(Bloomberg) -- Volatility in U.S. stocks surged to a record after benchmark indexes suffered the biggest rout since 1987.
The Cboe Volatility Index ended Monday at 82.69 as the S&P 500 Index tumbled 12%. The fear gauge’s prior closing high was 80.86 on Nov. 20, 2008, when lawmakers postponed a vote on a plan to save the auto industry. The gauge’s rose as high as 83.56 during the session, short of its intraday record of 89.53 reached on Oct. 24, 2008.
“In 2008, you pretty much knew it was banking system breaking down, but didn’t know exactly how, and now it’s everything breaking down and how that spills over,” said Steve Sosnick, chief strategist at Interactive Brokers. “The latter is worse, I’d argue -- this is dislocating everything.”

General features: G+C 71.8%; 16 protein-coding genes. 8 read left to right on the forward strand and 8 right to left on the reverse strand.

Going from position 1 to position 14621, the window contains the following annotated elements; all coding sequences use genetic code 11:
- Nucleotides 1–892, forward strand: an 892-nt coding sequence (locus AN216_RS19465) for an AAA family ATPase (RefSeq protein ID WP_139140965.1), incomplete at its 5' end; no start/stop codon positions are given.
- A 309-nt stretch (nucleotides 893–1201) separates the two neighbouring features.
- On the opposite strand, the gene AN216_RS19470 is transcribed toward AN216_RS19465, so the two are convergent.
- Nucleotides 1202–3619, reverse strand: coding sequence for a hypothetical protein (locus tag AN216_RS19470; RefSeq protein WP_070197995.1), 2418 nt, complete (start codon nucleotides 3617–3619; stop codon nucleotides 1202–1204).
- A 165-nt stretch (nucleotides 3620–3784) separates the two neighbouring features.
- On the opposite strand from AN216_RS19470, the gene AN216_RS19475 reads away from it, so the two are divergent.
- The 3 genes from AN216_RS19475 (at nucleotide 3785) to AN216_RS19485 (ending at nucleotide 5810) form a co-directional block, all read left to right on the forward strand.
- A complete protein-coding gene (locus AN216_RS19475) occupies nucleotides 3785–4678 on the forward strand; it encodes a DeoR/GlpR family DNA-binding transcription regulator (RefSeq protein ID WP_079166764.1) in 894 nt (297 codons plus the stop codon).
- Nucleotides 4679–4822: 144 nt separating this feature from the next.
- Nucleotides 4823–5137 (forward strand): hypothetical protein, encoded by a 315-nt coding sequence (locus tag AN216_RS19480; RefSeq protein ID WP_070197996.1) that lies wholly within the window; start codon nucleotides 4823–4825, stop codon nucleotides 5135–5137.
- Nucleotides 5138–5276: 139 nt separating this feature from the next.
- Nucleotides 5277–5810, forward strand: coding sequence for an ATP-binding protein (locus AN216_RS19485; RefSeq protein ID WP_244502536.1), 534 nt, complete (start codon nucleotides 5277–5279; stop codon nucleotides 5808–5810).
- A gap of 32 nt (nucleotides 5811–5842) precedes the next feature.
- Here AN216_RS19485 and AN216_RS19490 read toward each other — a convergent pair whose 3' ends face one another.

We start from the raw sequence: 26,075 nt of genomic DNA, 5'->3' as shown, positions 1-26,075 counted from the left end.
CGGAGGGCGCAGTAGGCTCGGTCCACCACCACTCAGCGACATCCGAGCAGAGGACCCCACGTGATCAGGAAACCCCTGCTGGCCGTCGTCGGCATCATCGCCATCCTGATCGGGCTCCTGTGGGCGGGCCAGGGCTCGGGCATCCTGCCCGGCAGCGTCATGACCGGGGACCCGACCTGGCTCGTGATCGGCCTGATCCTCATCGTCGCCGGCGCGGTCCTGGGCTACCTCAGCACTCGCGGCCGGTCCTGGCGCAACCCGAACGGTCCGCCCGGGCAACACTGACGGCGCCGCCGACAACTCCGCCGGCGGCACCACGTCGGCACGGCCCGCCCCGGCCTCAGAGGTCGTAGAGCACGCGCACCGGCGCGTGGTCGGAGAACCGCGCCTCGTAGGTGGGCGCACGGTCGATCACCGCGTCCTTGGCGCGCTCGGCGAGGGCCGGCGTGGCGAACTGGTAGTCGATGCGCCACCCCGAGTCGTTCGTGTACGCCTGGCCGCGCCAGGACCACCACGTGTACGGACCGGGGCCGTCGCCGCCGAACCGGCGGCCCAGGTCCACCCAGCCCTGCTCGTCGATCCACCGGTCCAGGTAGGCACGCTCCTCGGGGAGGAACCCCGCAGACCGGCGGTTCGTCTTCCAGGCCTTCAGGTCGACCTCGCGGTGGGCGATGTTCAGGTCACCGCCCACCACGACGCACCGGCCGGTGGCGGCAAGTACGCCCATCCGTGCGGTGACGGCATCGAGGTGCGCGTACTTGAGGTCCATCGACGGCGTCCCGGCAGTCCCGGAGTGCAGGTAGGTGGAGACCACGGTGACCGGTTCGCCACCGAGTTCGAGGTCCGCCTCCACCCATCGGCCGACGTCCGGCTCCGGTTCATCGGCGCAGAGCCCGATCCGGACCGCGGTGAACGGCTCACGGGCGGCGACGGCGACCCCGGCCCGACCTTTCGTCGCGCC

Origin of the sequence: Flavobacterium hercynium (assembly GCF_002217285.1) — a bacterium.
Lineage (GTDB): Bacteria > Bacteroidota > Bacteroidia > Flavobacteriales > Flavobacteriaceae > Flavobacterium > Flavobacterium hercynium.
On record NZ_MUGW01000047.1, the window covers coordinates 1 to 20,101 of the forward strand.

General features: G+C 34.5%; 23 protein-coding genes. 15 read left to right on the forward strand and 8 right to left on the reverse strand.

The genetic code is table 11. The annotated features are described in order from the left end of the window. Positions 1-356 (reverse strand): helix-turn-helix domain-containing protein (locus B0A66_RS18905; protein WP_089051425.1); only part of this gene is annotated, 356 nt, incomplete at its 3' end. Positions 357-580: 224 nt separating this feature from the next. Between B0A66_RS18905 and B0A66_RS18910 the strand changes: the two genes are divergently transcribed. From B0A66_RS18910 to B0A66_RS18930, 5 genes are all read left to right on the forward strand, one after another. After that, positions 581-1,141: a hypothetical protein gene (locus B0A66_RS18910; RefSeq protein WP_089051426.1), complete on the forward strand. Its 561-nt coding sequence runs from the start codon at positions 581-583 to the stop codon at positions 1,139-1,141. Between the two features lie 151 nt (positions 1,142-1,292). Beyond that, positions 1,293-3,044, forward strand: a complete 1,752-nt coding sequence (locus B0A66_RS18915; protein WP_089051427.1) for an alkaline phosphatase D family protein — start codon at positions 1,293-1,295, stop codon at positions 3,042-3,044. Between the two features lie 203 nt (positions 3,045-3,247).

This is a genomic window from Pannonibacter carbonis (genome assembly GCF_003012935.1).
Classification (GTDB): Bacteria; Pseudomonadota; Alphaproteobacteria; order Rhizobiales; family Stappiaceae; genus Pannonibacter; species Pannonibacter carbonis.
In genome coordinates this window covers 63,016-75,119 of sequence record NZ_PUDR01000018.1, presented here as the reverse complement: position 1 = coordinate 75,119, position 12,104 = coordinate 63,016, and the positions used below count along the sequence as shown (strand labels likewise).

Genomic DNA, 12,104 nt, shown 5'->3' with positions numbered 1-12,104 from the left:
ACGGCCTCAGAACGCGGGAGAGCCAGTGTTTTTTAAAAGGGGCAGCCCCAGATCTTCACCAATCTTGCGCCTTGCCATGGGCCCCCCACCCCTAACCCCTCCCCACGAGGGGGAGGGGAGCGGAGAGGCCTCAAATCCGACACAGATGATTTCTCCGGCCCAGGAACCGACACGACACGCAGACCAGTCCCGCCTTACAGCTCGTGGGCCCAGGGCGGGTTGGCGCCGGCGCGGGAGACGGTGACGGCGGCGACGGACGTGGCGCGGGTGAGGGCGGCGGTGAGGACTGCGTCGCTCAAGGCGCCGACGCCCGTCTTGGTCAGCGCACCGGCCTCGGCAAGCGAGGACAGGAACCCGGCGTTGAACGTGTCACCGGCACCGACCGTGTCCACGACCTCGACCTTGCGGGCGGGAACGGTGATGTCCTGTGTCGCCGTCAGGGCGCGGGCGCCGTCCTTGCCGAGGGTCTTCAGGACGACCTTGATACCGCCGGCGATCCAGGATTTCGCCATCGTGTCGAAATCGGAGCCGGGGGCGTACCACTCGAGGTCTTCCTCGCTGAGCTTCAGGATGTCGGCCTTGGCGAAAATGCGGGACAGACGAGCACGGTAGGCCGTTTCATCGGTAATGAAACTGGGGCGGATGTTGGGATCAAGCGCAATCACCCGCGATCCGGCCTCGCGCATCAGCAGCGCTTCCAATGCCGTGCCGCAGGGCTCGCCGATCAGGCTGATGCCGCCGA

The VIX Index measures the 30-day implied volatility of the S&P 500 Index based on out-of-the-money options prices. The current level implies daily swings of more than 5% are in the offing for the benchmark equity gauge, which is lower than what’s been realized over the past 10 sessions.
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